In the late 17th and 18th centuries, Iraq was the scene of mounting conflict amongst the Arab tribes of the desert. To deal with this, as well as to defend the eastern frontier against Persian aggression, the Ottomans have allowed the Pashas (governors) of Baghdad to impose order on the province using Mamluq forces, recruited in Georgia. These pashas succeeded in imposing a measure of order on the desert tribes, and in extending their power throughout most of Iraq. They paid tribute to Constantinople, but otherwise governed as independent hereditary rulers within Iraq.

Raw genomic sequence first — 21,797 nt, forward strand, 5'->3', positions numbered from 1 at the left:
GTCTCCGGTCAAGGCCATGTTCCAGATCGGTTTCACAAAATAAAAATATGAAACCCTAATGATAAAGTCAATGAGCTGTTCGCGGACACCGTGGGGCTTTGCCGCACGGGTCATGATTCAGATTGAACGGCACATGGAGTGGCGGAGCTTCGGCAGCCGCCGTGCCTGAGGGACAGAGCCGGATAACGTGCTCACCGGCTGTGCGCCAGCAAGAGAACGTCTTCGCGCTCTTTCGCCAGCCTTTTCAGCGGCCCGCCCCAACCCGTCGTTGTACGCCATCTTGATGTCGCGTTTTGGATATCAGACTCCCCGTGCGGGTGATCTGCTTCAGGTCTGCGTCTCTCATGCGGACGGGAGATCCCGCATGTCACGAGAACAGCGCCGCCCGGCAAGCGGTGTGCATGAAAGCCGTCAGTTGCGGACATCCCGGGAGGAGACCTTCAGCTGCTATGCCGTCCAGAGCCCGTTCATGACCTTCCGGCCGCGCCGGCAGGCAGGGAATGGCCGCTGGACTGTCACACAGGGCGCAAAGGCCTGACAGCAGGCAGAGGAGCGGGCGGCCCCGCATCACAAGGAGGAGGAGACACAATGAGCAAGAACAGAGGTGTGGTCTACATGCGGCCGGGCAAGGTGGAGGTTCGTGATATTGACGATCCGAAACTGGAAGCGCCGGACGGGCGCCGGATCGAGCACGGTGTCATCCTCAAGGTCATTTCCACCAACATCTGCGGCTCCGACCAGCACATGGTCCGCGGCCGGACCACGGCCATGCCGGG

In 1747 the Mamluqs seized power from the pashas of Iraq. They have owed only nominal obedience to sultan. The Ottoman’s attempts to reassert effective control have been unsuccessful, and the Mamluqs behave as the rulers of an independent state.
This is particularly so in their dealings with Europeans. They sign treaties with them and allow the British East India Company to establish trading relations with them.
ORIGINAL SOURCE: timemaps.com